CHEQUERS, England (Reuters) – U.S. President Donald Trump said he would discuss substantial reductions to nuclear weapons when he meets Russian President Vladimir Putin in Helsinki on Monday.
“The proliferation is a tremendous, I mean to me, it’s the biggest problem in the world, nuclear weapons, biggest problem in the world,” Trump said alongside British Prime Minister Theresa May at her Chequers country residence.
“If we can do something to substantially reduce them, I mean, ideally get rid of them, maybe that’s a dream, but certainly it’s a subject that I’ll be bringing up with him,” Trump said of his upcoming meeting with Putin.
Trump added: “It’s also a very expensive thing but that’s the least important.”
The United States and Russia are by far the world’s biggest nuclear powers.
Trump cautioned that it was hard to do substantive deals with Russia because his opponents would say that he was too pro-Russian.
“We have this stupidity going on, pure stupidity, but it makes it very hard to do something with Russia because, anything you do, it’s like: ‘Russia, oh he loves Russia’,” Trump said. “I love the United States but I love getting along with Russia and China and other countries.”
Though Trump has not so far given specific details about what nuclear arms control treaties they would like to talk about, he and Putin are likely to discuss the possibility of extending the “New Start” treaty – a pillar of arms control.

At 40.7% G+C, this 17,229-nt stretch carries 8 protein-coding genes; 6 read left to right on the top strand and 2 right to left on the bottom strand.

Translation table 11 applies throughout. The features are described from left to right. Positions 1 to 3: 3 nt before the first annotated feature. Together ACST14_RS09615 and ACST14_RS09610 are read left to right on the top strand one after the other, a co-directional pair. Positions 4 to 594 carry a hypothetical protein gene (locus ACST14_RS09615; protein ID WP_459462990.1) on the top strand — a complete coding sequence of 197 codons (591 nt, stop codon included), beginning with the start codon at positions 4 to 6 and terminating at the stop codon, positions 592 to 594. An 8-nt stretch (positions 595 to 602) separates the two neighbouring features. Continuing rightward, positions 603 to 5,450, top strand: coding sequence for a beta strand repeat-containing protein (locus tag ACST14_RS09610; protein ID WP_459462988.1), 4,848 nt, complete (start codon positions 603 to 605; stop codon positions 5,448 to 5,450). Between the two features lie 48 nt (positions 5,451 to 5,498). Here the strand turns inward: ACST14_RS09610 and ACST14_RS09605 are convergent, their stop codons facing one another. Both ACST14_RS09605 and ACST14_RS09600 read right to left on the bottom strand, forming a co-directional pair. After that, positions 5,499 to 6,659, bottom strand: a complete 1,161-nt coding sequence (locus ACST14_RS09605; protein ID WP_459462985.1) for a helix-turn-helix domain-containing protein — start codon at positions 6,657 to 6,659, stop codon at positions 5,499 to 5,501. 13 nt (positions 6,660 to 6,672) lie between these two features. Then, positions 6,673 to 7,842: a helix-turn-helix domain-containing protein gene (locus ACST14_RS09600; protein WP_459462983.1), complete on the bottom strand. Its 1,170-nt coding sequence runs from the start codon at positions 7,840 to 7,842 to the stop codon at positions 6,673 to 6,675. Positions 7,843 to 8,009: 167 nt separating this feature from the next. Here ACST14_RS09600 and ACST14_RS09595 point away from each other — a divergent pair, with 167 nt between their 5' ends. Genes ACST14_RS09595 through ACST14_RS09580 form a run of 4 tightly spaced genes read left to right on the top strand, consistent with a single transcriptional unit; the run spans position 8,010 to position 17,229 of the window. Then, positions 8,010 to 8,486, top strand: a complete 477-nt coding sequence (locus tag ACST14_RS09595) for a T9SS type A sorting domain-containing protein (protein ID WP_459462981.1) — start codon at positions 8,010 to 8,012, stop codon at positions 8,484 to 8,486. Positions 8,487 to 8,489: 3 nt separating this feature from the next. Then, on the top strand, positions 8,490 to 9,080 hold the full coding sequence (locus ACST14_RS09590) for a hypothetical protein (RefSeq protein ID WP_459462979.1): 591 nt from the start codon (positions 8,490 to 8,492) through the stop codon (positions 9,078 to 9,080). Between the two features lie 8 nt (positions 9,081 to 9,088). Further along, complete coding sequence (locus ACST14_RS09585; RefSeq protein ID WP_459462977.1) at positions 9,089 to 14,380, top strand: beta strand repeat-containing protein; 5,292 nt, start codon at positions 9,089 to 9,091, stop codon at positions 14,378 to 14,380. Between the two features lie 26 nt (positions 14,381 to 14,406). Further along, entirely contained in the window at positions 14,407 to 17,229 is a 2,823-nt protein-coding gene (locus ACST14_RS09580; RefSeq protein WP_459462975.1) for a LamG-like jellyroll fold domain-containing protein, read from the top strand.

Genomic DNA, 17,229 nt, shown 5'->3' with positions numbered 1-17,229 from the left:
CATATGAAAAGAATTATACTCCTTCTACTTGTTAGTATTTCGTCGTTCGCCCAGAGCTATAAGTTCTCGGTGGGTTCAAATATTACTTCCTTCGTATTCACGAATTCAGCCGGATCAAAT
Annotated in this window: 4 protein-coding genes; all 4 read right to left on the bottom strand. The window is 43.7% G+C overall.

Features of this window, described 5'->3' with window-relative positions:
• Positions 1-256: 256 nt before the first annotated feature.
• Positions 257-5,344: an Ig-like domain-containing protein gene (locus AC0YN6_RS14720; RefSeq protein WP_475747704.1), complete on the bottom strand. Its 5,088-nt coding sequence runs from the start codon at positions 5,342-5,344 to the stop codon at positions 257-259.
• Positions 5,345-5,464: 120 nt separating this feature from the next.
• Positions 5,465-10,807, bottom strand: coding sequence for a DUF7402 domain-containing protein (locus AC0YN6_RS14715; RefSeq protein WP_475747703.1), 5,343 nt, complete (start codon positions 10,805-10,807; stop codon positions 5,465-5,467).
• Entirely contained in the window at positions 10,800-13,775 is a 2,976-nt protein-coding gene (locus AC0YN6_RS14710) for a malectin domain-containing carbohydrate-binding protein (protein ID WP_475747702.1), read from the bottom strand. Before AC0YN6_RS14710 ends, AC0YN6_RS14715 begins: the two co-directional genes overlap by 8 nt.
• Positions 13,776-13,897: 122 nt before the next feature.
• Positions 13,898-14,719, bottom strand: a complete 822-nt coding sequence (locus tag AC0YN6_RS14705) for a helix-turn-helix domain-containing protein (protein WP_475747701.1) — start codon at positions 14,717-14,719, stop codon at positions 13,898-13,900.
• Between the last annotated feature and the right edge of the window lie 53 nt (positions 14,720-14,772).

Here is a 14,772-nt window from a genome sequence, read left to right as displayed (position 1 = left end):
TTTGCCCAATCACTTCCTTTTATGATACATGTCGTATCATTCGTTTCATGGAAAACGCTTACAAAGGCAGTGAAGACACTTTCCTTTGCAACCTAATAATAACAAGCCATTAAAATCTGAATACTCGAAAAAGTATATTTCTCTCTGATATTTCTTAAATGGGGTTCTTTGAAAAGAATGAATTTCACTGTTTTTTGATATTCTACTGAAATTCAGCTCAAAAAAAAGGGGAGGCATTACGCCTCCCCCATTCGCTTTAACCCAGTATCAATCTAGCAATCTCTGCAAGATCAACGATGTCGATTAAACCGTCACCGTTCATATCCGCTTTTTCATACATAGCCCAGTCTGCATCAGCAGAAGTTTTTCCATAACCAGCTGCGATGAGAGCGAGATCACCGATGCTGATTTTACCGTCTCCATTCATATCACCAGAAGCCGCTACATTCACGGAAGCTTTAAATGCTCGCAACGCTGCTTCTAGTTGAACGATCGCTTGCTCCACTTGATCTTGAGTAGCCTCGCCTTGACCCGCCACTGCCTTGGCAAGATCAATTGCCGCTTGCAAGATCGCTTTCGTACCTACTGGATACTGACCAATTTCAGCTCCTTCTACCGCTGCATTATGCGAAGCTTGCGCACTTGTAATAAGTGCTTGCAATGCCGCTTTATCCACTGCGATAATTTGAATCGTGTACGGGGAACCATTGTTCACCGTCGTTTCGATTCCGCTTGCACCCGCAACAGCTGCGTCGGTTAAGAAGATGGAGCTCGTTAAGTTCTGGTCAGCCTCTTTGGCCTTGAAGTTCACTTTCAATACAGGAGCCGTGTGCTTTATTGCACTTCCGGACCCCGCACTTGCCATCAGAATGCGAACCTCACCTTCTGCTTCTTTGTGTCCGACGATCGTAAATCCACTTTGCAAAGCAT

They are also likely to discuss what to do about another pact known as the Intermediate-Range Nuclear Forces Treaty (INF) to try to dampen a high-risk nuclear rivalry between the two former Cold War foes.
Ahead of the summit, Russian diplomats have stressed the need for strategic stability talks, saying existing arms control treaties are fraying at the edges and they fear Washington will withdraw from the INF treaty. Both sides accuse one another of violating the treaty.
New Start, signed in 2010, requires both nations to cut their deployed strategic nuclear warheads to no more than 1,550, the lowest level in decades.
The treaty, which also limits deployed land- and submarine-based missiles and nuclear-capable bombers, expires in February 2021, but can be extended by five years if both sides agree.
A U.S. official said Trump would be ready to talk about New Start if Putin raised it, but it was not a big U.S. priority.
The INF Treaty, signed in 1987, required both sides to eliminate their ground-launched ballistic and cruise missiles with ranges between 500 and 5,500 km (310 and 3,420 miles).
(Reporting by Jeff Mason, additional reporting by Sarah Young; Editing by Guy Faulconbridge and Peter Graff)